I think it's healthy to have competition. I read your column about the Herald, and I would hate to see the Herald go away. I would hate to see EEI go away. I think these are jobs in an industry that's having lots of trouble. Sports media is a difficult business –– we saw what happened at the New York Daily News this week. It's tough to take that. People always say, 'Don't you want the Athletic to fold?' I say, ‘No, absolutely not.' Those are jobs for talented journalists, and those talented journalists and other sports commentators from WEEI and 'The Sports Hub,' we all help each other raise our game. 

It's a healthy situation. ... And isn't it part of the fun to have us behind the scenes maybe ripping each other privately, but on the surface, we're competing for a very similar segment of the audience. That's a healthy thing.

Do you think there's a Globe bias against WEEI at all?

I don't. I don't know that anyone has ever read –– I certainly have never said –– 'Let's not do that story because it involves WEEI.' I think Chad (Finn) has been forthcoming with the ratings. He's written extensively about that. I know the ratings stories do well. There's a lot of interest there. 

They certainly do. People love sports talk.

It's a healthy part of the Boston landscape. So I would not say there's a bias.

I think one thing is, when something happens on our airwaves, it gets lots of coverage –– as it should. When you screw up, you screw up. But on the other side, 98.5, there doesn't seem to be as much coverage in the Globe. As an example –– and Gerry (Callahan) and Kirk (Minihane) talked about this –– Mazz said the other week that when he sees Gisele (Bundchen), he wants to 'wretch'. The contention is if it were said on our airwaves, it would get more play in the Globe. What are your thoughts on that critique?

I'm not familiar with that particular storyline. Did it happen last week?

It was a few weeks ago. But in general, do you think EEI gets harped on more than the 'The Sports Hub?’

I'm not sure. I'm just really not sure. It's not like I keep a scoreboard, or anything like that. I know we recently rewrote an Alex Cora interview that was on WEEI. Obviously, that's a bit different situation than a controversial comment, but I know that we've done that. I do remember something a little over a year ago –– we were still on Morrisey Boulevard when it happened –– there was some unhappiness on EEI's part that we failed to attribute (Tom) Brady's comments to the interview that was conducted after the game. We corrected that, and I don't know if our correction was noted as much as the initial offense. And it is our practice to credit the source of the content we rewrite. And I think the Brady interview every Monday is must-listen stuff. We assign somebody to keep track of it. If there's content worth writing up, we do it. We're very aware of things like that. Certainly that one incident, it was just an oversight, an eagerness to post it. I think that was a particularly juicy interview.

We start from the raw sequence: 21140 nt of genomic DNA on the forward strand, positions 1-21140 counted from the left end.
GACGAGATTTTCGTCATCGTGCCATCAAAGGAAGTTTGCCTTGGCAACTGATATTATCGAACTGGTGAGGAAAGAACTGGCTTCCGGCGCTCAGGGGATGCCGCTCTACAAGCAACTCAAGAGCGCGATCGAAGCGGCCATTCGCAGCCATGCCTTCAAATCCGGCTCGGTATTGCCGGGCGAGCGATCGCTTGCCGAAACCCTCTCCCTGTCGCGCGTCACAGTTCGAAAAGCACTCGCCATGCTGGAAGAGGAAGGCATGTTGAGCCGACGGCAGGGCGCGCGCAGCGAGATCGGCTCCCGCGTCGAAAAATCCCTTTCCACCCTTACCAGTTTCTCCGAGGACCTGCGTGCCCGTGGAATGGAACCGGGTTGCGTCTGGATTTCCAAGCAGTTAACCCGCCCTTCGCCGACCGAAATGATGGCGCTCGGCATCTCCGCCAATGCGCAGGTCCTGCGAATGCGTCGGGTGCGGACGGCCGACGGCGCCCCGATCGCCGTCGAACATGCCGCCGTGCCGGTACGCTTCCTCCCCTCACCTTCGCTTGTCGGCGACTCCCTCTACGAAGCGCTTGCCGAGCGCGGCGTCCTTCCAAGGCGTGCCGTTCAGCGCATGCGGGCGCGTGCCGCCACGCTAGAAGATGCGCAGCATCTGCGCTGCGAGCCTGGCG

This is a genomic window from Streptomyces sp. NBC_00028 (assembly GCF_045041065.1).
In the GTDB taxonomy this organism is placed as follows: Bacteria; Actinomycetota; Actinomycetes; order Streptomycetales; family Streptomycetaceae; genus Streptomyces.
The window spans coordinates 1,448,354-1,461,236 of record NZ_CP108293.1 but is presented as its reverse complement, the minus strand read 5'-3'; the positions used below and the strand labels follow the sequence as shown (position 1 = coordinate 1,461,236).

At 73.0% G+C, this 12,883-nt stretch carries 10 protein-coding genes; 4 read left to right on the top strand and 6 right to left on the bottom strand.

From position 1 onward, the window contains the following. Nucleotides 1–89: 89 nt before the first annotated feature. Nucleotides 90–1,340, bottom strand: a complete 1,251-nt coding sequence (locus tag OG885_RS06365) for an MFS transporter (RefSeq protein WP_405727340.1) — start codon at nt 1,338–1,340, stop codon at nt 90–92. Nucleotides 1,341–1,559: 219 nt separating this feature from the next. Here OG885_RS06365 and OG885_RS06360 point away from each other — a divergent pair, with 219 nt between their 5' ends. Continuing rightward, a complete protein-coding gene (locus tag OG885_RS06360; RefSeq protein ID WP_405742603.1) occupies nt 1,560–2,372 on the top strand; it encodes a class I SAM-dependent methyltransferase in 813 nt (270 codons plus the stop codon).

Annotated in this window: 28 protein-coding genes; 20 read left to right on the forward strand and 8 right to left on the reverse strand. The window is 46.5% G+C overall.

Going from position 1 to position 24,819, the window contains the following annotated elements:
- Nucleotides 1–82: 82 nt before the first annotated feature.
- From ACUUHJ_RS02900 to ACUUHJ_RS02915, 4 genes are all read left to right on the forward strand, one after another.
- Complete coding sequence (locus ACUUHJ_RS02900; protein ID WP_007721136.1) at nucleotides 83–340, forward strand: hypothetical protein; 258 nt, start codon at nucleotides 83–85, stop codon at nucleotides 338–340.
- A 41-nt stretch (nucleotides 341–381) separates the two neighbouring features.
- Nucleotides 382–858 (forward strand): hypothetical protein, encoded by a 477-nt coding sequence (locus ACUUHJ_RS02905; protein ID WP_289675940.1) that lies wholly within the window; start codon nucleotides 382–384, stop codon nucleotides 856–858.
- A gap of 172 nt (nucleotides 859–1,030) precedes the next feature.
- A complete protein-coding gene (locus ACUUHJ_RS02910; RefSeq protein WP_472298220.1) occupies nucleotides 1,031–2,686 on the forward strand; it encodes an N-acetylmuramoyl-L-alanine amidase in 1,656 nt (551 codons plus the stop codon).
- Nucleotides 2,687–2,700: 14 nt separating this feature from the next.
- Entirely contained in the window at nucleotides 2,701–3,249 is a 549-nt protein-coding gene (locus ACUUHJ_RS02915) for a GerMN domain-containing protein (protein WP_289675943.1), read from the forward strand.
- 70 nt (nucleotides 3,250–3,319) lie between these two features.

I vaguely remember this. I think it was Andrew Mahoney, right?

Yeah. Were we thrilled that we got raked over the coals for it? No. But I think we try to do right by making the appropriate correction, and a point of emphasis that the source of that story was properly attributed. 

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Nothing wrong with Shaughnessy grandstanding in Belichick presser:
Dale Arnold was critical of Shaughnessy for repeatedly badgering Belichick about Malcolm Butler’s Super Bowl benching on Wednesday. “When you get to the fifth question, and he keeps repeating over and over again, are you at the point then where you’re just doing this for you, or are you still trying to get information?,” Dale asked on ‘Dale & Keefe.’